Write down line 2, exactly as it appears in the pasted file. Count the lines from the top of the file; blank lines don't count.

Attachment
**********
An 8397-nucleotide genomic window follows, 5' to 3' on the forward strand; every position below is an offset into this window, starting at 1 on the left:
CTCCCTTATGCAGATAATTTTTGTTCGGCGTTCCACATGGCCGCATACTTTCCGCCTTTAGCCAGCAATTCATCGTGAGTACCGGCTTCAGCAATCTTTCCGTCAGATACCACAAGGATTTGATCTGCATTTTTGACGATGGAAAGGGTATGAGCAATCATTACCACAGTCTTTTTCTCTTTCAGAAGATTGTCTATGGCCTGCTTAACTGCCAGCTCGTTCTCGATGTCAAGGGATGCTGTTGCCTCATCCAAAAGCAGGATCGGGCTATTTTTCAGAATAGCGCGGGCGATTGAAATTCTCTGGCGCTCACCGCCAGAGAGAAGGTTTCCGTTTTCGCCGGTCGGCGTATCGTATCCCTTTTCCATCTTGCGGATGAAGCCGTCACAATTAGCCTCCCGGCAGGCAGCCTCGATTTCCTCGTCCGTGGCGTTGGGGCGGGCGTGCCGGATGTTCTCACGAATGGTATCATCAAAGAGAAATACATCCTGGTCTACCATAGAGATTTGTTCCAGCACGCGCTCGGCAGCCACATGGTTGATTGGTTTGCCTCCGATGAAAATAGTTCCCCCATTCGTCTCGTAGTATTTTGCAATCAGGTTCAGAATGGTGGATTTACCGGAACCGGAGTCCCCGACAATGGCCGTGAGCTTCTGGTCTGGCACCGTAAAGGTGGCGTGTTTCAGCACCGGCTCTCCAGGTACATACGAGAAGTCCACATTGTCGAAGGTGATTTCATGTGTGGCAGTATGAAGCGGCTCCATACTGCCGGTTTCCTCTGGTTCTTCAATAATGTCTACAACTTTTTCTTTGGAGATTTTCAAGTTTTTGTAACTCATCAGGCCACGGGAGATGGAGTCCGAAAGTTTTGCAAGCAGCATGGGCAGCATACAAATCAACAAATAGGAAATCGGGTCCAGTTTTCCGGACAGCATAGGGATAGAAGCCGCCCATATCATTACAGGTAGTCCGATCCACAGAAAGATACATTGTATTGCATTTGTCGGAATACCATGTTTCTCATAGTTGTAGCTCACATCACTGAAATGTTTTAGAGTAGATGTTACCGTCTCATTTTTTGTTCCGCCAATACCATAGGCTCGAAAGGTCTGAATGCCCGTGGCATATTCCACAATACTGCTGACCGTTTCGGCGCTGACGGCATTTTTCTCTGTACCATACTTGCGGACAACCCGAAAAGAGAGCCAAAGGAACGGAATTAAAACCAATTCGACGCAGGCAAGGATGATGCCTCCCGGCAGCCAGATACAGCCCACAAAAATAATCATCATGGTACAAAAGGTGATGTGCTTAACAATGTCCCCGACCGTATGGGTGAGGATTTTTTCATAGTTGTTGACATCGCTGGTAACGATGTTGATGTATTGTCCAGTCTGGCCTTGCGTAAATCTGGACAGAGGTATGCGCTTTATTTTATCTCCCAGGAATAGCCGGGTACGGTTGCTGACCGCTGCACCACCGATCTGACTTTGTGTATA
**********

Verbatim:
CTCCCTTATGCAGATAATTTTTGTTCGGCGTTCCACATGGCCGCATACTTTCCGCCTTTAGCCAGCAATTCATCGTGAGTACCGGCTTCAGCAATCTTTCCGTCAGATACCACAAGGATTTGATCTGCATTTTTGACGATGGAAAGGGTATGAGCAATCATTACCACAGTCTTTTTCTCTTTCAGAAGATTGTCTATGGCCTGCTTAACTGCCAGCTCGTTCTCGATGTCAAGGGATGCTGTTGCCTCATCCAAAAGCAGGATCGGGCTATTTTTCAGAATAGCGCGGGCGATTGAAATTCTCTGGCGCTCACCGCCAGAGAGAAGGTTTCCGTTTTCGCCGGTCGGCGTATCGTATCCCTTTTCCATCTTGCGGATGAAGCCGTCACAATTAGCCTCCCGGCAGGCAGCCTCGATTTCCTCGTCCGTGGCGTTGGGGCGGGCGTGCCGGATGTTCTCACGAATGGTATCATCAAAGAGAAATACATCCTGGTCTACCATAGAGATTTGTTCCAGCACGCGCTCGGCAGCCACATGGTTGATTGGTTTGCCTCCGATGAAAATAGTTCCCCCATTCGTCTCGTAGTATTTTGCAATCAGGTTCAGAATGGTGGATTTACCGGAACCGGAGTCCCCGACAATGGCCGTGAGCTTCTGGTCTGGCACCGTAAAGGTGGCGTGTTTCAGCACCGGCTCTCCAGGTACATACGAGAAGTCCACATTGTCGAAGGTGATTTCATGTGTGGCAGTATGAAGCGGCTCCATACTGCCGGTTTCCTCTGGTTCTTCAATAATGTCTACAACTTTTTCTTTGGAGATTTTCAAGTTTTTGTAACTCATCAGGCCACGGGAGATGGAGTCCGAAAGTTTTGCAAGCAGCATGGGCAGCATACAAATCAACAAATAGGAAATCGGGTCCAGTTTTCCGGACAGCATAGGGATAGAAGCCGCCCATATCATTACAGGTAGTCCGATCCACAGAAAGATACATTGTATTGCATTTGTCGGAATACCATGTTTCTCATAGTTGTAGCTCACATCACTGAAATGTTTTAGAGTAGATGTTACCGTCTCATTTTTTGTTCCGCCAATACCATAGGCTCGAAAGGTCTGAATGCCCGTGGCATATTCCACAATACTGCTGACCGTTTCGGCGCTGACGGCATTTTTCTCTGTACCATACTTGCGGACAACCCGAAAAGAGAGCCAAAGGAACGGAATTAAAACCAATTCGACGCAGGCAAGGATGATGCCTCCCGGCAGCCAGATACAGCCCACAAAAATAATCATCATGGTACAAAAGGTGATGTGCTTAACAATGTCCCCGACCGTATGGGTGAGGATTTTTTCATAGTTGTTGACATCGCTGGTAACGATGTTGATGTATTGTCCAGTCTGGCCTTGCGTAAATCTGGACAGAGGTATGCGCTTTATTTTATCTCCCAGGAATAGCCGGGTACGGTTGCTGACCGCTGCACCACCGATCTGACTTTGTGTATA